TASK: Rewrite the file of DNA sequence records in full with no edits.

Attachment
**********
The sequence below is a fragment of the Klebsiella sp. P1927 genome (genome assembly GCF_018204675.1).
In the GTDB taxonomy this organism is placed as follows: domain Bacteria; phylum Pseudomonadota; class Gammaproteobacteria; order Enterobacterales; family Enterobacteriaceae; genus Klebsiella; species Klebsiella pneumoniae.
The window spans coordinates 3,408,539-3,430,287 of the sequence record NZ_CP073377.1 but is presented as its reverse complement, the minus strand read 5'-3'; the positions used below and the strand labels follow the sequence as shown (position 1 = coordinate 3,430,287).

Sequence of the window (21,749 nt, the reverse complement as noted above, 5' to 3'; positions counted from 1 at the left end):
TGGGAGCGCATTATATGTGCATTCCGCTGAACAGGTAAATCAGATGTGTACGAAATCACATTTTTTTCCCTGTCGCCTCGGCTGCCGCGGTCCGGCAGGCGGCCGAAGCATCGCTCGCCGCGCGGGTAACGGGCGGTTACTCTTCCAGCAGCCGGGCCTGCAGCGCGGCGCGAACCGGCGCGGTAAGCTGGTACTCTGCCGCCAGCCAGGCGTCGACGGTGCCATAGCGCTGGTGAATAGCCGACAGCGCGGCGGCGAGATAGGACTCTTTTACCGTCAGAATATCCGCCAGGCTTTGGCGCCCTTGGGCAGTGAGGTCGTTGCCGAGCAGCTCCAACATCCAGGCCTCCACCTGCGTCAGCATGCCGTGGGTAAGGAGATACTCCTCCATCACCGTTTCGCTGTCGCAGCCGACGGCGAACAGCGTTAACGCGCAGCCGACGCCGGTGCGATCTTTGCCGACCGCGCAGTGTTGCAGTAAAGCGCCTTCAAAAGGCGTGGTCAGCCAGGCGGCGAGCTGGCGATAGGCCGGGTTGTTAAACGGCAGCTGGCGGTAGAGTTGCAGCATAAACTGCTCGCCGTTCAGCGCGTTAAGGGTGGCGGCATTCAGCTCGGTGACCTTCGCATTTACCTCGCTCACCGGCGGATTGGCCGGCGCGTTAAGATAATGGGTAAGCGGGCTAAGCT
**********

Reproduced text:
The sequence below is a fragment of the Klebsiella sp. P1927 genome (genome assembly GCF_018204675.1).
In the GTDB taxonomy this organism is placed as follows: domain Bacteria; phylum Pseudomonadota; class Gammaproteobacteria; order Enterobacterales; family Enterobacteriaceae; genus Klebsiella; species Klebsiella pneumoniae.
The window spans coordinates 3,408,539-3,430,287 of the sequence record NZ_CP073377.1 but is presented as its reverse complement, the minus strand read 5'-3'; the positions used below and the strand labels follow the sequence as shown (position 1 = coordinate 3,430,287).

Sequence of the window (21,749 nt, the reverse complement as noted above, 5' to 3'; positions counted from 1 at the left end):
TGGGAGCGCATTATATGTGCATTCCGCTGAACAGGTAAATCAGATGTGTACGAAATCACATTTTTTTCCCTGTCGCCTCGGCTGCCGCGGTCCGGCAGGCGGCCGAAGCATCGCTCGCCGCGCGGGTAACGGGCGGTTACTCTTCCAGCAGCCGGGCCTGCAGCGCGGCGCGAACCGGCGCGGTAAGCTGGTACTCTGCCGCCAGCCAGGCGTCGACGGTGCCATAGCGCTGGTGAATAGCCGACAGCGCGGCGGCGAGATAGGACTCTTTTACCGTCAGAATATCCGCCAGGCTTTGGCGCCCTTGGGCAGTGAGGTCGTTGCCGAGCAGCTCCAACATCCAGGCCTCCACCTGCGTCAGCATGCCGTGGGTAAGGAGATACTCCTCCATCACCGTTTCGCTGTCGCAGCCGACGGCGAACAGCGTTAACGCGCAGCCGACGCCGGTGCGATCTTTGCCGACCGCGCAGTGTTGCAGTAAAGCGCCTTCAAAAGGCGTGGTCAGCCAGGCGGCGAGCTGGCGATAGGCCGGGTTGTTAAACGGCAGCTGGCGGTAGAGTTGCAGCATAAACTGCTCGCCGTTCAGCGCGTTAAGGGTGGCGGCATTCAGCTCGGTGACCTTCGCATTTACCTCGCTCACCGGCGGATTGGCCGGCGCGTTAAGATAATGGGTAAGCGGGCTAAGCT